Human's "Missing Link" found

Ida, fossil that fascinated the world, may miss out on missing link status

Research argues that 'long lost ancestor of humanity' is actually just a different kind of primate

Dr Jørn Hurum named the fossil after his daughter and claimed it was a 'world sensation'. Photograph: Atlantic Production

Tear up the wallchart documenting "humanity's long lost ancestor". Correct the recently altered "primate family tree" [pdf]. Dismiss the 3.7bn year timeline "from bacteria to mammals" [pdf]. Ignore the front page comment by Sir David Attenborough.

Ida, the 47 million-year-old fossil described as the "first link in human evolution" and vociferously championed by the media (including the Guardian) earlier this year, is no such thing, according to a team of scientists. They say that Ida is, instead, from a "group of extinct primates" that are "not ancestors" to humans.
The skull of Ida the missing link primate fossil In unhappier times: skull of Ida, the fossil now being discounted as the 'missing link'. Photograph: Atlantic Productions Ltd

The initial unveiling of the fossil by Dr Jørn Hurum, described as "a bit of a showman" and "a real-life Indiana Jones", set palaeontological pulses racing in May this year.

Ida, named after Hurum's daughter, was hailed by some as a "missing link" between animals and humans.

The team identified Ida as having lived at around the time the biological order of primates was splitting into distinct branches – our branch of the primates (the haplorhines), which includes monkeys and apes, split from a second group including lemurs, lorises, pottos and bush babies (the strepsirrhines).

Ida was exciting because of her lack of lemur-like physical characteristics – no fused teeth in the middle of her lower jawbone, no grooming claw – suggesting she was from the newly developed "human branch" of primates.

Presenting his findings, Hurum said Ida was the "first link in human evolution": the first step towards the branch of primates from which humans, apes and monkeys developed.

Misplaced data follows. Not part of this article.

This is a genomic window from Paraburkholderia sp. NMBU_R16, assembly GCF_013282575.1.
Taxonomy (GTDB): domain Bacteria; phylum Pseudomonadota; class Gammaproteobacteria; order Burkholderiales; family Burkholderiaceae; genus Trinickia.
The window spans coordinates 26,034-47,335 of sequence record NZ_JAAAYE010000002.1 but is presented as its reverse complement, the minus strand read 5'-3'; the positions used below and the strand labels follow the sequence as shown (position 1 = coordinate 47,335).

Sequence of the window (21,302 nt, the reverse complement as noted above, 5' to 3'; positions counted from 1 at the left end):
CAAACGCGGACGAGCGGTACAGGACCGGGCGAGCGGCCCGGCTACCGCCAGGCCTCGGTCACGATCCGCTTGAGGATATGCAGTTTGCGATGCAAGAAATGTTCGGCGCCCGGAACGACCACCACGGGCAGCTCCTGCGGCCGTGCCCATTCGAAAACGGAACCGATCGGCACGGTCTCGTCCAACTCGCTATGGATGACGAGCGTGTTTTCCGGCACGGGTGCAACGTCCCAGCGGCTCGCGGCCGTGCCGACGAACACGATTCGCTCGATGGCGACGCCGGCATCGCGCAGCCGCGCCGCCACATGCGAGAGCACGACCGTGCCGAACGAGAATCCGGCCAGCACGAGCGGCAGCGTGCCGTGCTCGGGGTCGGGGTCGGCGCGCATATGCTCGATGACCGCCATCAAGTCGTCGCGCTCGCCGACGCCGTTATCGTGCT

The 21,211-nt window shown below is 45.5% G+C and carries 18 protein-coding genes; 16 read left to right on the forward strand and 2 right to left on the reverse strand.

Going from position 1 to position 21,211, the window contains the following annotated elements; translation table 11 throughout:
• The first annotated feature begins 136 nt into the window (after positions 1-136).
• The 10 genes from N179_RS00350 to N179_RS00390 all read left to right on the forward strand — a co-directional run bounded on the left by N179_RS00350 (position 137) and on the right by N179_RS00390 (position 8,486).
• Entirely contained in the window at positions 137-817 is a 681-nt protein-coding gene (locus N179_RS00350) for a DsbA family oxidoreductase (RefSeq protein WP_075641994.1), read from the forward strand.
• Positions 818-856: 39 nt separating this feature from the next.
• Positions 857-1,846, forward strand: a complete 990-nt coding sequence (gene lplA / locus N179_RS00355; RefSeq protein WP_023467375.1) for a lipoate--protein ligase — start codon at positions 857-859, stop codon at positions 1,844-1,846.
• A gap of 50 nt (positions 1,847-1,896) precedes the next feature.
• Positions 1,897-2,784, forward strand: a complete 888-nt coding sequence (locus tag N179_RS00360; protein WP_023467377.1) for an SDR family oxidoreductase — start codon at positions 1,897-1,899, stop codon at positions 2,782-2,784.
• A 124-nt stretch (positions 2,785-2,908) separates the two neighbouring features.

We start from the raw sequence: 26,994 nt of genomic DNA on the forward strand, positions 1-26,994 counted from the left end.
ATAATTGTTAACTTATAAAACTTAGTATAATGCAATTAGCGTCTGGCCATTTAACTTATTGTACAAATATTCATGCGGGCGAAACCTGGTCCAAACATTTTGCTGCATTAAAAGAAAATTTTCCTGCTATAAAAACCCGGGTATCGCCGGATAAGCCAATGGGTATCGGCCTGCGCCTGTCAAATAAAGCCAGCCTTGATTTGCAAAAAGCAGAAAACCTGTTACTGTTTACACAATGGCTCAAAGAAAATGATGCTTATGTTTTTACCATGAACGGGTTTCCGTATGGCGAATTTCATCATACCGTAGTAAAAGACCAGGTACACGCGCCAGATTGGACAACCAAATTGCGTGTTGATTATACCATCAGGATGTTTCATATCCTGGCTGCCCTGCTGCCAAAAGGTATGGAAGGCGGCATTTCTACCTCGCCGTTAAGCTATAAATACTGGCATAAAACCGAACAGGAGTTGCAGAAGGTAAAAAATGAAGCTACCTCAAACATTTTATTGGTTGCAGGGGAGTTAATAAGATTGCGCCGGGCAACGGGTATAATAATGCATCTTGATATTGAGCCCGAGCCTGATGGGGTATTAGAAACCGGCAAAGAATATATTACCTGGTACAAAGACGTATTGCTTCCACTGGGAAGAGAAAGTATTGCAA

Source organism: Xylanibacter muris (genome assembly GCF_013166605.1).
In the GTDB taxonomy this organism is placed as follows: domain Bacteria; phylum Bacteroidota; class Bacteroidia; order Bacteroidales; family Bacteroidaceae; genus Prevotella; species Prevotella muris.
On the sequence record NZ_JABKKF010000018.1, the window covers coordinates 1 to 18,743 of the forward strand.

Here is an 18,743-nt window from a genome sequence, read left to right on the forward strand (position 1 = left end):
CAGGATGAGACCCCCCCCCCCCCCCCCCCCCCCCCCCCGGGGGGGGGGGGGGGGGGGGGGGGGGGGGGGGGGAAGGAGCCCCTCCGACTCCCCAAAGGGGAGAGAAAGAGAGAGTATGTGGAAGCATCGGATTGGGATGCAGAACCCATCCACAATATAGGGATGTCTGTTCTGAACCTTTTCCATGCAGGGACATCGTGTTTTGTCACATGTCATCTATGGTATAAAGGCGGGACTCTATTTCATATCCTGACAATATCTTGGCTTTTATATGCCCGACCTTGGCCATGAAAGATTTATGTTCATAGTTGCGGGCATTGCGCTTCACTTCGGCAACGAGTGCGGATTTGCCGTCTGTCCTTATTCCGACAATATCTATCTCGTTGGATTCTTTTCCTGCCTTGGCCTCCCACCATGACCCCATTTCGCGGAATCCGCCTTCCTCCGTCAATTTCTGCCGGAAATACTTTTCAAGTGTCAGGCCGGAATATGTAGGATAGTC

It was an exciting time. Attenborough presented a BBC1 documentary about the discovery and claimed: "This little creature is going to show us our connection with the rest of all the mammals – with cows and sheep, and elephants and anteaters."

However, Ida's significance is being called into question by a paper that will be published in the science magazine Nature tomorrow.

A team led by Erik Seiffert, from Stony Brook University in New York, examined a 37 million-year-old primate, which they describe as a close relative of Ida. Like Ida, the fossil shares several features with higher primates, the branch that includes humans.

But Seiffert says both mammals belong to the adapoids – a group of extinct primates that are not related to humans.

"Phylogenetic analysis of over 300 characteristics across 117 living and extinct primates reveals that the adapoids are not ancestors to higher primates but rather a separate lineage with no known descendants," Seiffert said.

"This means that the features they share with higher primates, such as the loss of the upper and lower second premolar, must have evolved independently."

The story is a little embarrassing as the Guardian's coverage of Ida was particularly vigorous. The items listed in the opening paragraph were all located within these pages on 20 May 2009.

Looking back at the coverage, some of the elements surrounding the discovery of Ida are a little unorthodox.

The significance of the fossil was not initially realised using modern scientific techniques. Instead, Hurum was in a vodka bar – not a regular frontier of science – when he first looked at photographs of Ida, apparently unearthed from Messel Pit in Germany by an enterprising collector in 1983.

"My heart started beating extremely fast," Hurum said in May. "I knew that the dealer had a world sensation in his hands. I could not sleep for two nights."

Dozens of newspaper pages were devoted to the "missing link" – the Guardian alone ran the story over five pages on 20 May. Amid the hyperbole it was possible to find some words of caution. The newspaper carried a warning from John Fleagle, a professor at Stony Brook University, who challenged the findings. Fleagle stressed Ida's full significance would not be known until other scientists had seen the paper.

"That will be sorted out, or at least debated extensively, in the coming years," he said. Now, it seems, that debate has begun.

No, really?

With scientists like this on the loose, is it any wonder people didn't believe the world was round?